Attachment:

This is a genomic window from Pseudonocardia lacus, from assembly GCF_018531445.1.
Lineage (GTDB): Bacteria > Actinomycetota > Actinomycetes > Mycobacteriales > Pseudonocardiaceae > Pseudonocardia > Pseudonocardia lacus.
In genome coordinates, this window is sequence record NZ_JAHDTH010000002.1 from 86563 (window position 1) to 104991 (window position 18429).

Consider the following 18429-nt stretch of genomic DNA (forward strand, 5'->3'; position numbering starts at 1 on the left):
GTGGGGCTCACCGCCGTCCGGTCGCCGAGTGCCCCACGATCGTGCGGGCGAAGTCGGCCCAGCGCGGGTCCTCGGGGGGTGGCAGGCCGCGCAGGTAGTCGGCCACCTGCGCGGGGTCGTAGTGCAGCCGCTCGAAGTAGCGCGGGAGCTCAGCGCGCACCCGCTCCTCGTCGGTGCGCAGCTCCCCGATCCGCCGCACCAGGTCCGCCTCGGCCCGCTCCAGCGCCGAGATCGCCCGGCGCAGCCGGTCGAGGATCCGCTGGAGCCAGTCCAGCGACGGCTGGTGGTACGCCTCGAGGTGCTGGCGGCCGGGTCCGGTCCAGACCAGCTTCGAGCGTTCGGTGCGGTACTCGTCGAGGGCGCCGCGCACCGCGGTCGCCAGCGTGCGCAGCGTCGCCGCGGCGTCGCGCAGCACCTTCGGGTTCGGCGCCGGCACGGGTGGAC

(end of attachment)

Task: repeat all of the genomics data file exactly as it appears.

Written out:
This is a genomic window from Pseudonocardia lacus, from assembly GCF_018531445.1.
Lineage (GTDB): Bacteria > Actinomycetota > Actinomycetes > Mycobacteriales > Pseudonocardiaceae > Pseudonocardia > Pseudonocardia lacus.
In genome coordinates, this window is sequence record NZ_JAHDTH010000002.1 from 86563 (window position 1) to 104991 (window position 18429).

Consider the following 18429-nt stretch of genomic DNA (forward strand, 5'->3'; position numbering starts at 1 on the left):
GTGGGGCTCACCGCCGTCCGGTCGCCGAGTGCCCCACGATCGTGCGGGCGAAGTCGGCCCAGCGCGGGTCCTCGGGGGGTGGCAGGCCGCGCAGGTAGTCGGCCACCTGCGCGGGGTCGTAGTGCAGCCGCTCGAAGTAGCGCGGGAGCTCAGCGCGCACCCGCTCCTCGTCGGTGCGCAGCTCCCCGATCCGCCGCACCAGGTCCGCCTCGGCCCGCTCCAGCGCCGAGATCGCCCGGCGCAGCCGGTCGAGGATCCGCTGGAGCCAGTCCAGCGACGGCTGGTGGTACGCCTCGAGGTGCTGGCGGCCGGGTCCGGTCCAGACCAGCTTCGAGCGTTCGGTGCGGTACTCGTCGAGGGCGCCGCGCACCGCGGTCGCCAGCGTGCGCAGCGTCGCCGCGGCGTCGCGCAGCACCTTCGGGTTCGGCGCCGGCACGGGTGGAC